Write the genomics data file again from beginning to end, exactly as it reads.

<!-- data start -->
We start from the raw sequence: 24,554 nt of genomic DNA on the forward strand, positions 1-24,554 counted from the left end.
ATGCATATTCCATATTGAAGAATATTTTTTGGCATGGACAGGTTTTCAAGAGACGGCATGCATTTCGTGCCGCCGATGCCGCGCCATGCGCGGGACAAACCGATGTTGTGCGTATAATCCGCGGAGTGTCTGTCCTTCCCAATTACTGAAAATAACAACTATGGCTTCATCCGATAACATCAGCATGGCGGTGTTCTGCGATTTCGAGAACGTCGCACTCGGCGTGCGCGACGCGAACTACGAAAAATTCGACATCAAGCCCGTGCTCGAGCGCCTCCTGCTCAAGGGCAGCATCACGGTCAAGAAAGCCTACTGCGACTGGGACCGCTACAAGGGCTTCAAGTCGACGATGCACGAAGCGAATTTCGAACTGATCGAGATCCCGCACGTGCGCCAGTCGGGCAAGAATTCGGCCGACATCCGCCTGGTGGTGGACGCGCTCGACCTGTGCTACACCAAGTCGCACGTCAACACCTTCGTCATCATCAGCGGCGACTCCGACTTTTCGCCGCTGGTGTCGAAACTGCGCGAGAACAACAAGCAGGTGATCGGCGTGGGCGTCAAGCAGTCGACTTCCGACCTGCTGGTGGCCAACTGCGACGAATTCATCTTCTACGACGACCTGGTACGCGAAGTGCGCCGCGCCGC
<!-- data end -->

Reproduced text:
We start from the raw sequence: 24,554 nt of genomic DNA on the forward strand, positions 1-24,554 counted from the left end.
ATGCATATTCCATATTGAAGAATATTTTTTGGCATGGACAGGTTTTCAAGAGACGGCATGCATTTCGTGCCGCCGATGCCGCGCCATGCGCGGGACAAACCGATGTTGTGCGTATAATCCGCGGAGTGTCTGTCCTTCCCAATTACTGAAAATAACAACTATGGCTTCATCCGATAACATCAGCATGGCGGTGTTCTGCGATTTCGAGAACGTCGCACTCGGCGTGCGCGACGCGAACTACGAAAAATTCGACATCAAGCCCGTGCTCGAGCGCCTCCTGCTCAAGGGCAGCATCACGGTCAAGAAAGCCTACTGCGACTGGGACCGCTACAAGGGCTTCAAGTCGACGATGCACGAAGCGAATTTCGAACTGATCGAGATCCCGCACGTGCGCCAGTCGGGCAAGAATTCGGCCGACATCCGCCTGGTGGTGGACGCGCTCGACCTGTGCTACACCAAGTCGCACGTCAACACCTTCGTCATCATCAGCGGCGACTCCGACTTTTCGCCGCTGGTGTCGAAACTGCGCGAGAACAACAAGCAGGTGATCGGCGTGGGCGTCAAGCAGTCGACTTCCGACCTGCTGGTGGCCAACTGCGACGAATTCATCTTCTACGACGACCTGGTACGCGAAGTGCGCCGCGCCGC